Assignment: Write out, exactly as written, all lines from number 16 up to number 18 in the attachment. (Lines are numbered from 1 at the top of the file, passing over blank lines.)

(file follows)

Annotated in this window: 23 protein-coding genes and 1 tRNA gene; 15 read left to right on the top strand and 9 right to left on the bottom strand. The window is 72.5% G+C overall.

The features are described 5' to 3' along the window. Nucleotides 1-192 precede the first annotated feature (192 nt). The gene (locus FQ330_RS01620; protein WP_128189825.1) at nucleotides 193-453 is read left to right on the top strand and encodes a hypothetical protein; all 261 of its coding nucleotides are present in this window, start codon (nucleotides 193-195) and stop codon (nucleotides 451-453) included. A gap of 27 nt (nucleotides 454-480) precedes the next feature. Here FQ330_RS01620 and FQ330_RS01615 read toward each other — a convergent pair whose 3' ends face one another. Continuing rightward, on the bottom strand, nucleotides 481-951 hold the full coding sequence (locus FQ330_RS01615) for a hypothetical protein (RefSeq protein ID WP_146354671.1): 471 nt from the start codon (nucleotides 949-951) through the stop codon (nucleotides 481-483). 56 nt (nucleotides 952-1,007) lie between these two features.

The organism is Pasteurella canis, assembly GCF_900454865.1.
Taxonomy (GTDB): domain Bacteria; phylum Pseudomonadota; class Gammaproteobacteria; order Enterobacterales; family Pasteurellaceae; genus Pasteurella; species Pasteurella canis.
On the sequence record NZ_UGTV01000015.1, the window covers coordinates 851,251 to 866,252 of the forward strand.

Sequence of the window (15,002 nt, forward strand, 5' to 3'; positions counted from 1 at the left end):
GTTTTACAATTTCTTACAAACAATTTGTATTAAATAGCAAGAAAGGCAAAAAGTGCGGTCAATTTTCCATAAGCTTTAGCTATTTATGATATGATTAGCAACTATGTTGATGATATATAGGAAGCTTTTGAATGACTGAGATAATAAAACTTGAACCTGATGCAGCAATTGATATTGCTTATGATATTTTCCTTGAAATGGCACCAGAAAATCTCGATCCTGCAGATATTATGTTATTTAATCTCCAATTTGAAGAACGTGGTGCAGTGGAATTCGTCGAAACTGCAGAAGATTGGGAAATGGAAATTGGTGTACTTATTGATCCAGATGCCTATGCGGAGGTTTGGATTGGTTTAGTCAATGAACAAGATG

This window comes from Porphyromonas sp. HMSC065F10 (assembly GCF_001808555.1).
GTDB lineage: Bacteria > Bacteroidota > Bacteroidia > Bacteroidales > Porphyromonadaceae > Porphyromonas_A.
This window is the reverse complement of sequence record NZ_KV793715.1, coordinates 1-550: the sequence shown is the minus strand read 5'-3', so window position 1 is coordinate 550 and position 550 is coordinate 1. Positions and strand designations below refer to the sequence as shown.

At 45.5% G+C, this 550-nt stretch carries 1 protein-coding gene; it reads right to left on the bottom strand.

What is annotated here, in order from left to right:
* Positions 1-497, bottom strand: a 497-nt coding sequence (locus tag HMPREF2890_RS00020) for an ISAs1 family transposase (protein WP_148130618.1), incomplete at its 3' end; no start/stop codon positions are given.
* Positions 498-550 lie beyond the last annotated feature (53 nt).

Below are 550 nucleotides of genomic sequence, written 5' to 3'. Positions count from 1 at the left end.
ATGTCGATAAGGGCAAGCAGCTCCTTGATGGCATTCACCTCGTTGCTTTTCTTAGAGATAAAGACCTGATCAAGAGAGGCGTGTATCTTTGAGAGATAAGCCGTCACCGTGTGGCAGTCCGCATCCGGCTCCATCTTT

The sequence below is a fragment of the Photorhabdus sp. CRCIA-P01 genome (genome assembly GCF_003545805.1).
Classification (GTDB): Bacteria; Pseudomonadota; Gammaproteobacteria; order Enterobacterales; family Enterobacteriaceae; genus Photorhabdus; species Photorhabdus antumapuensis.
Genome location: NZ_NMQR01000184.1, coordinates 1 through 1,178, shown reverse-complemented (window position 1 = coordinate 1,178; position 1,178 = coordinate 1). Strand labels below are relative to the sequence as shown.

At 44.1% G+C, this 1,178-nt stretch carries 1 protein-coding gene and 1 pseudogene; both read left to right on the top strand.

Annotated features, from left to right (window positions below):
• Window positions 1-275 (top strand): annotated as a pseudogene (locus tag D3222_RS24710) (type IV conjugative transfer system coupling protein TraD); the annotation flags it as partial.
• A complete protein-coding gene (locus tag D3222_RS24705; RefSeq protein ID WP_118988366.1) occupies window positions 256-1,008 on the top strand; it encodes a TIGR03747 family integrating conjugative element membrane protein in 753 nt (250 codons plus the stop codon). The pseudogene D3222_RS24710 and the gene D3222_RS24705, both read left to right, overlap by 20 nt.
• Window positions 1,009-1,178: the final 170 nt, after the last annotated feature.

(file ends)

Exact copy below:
ATGTCGATAAGGGCAAGCAGCTCCTTGATGGCATTCACCTCGTTGCTTTTCTTAGAGATAAAGACCTGATCAAGAGAGGCGTGTATCTTTGAGAGATAAGCCGTCACCGTGTGGCAGTCCGCATCCGGCTCCATCTTT

The sequence below is a fragment of the Photorhabdus sp. CRCIA-P01 genome (genome assembly GCF_003545805.1).
Classification (GTDB): Bacteria; Pseudomonadota; Gammaproteobacteria; order Enterobacterales; family Enterobacteriaceae; genus Photorhabdus; species Photorhabdus antumapuensis.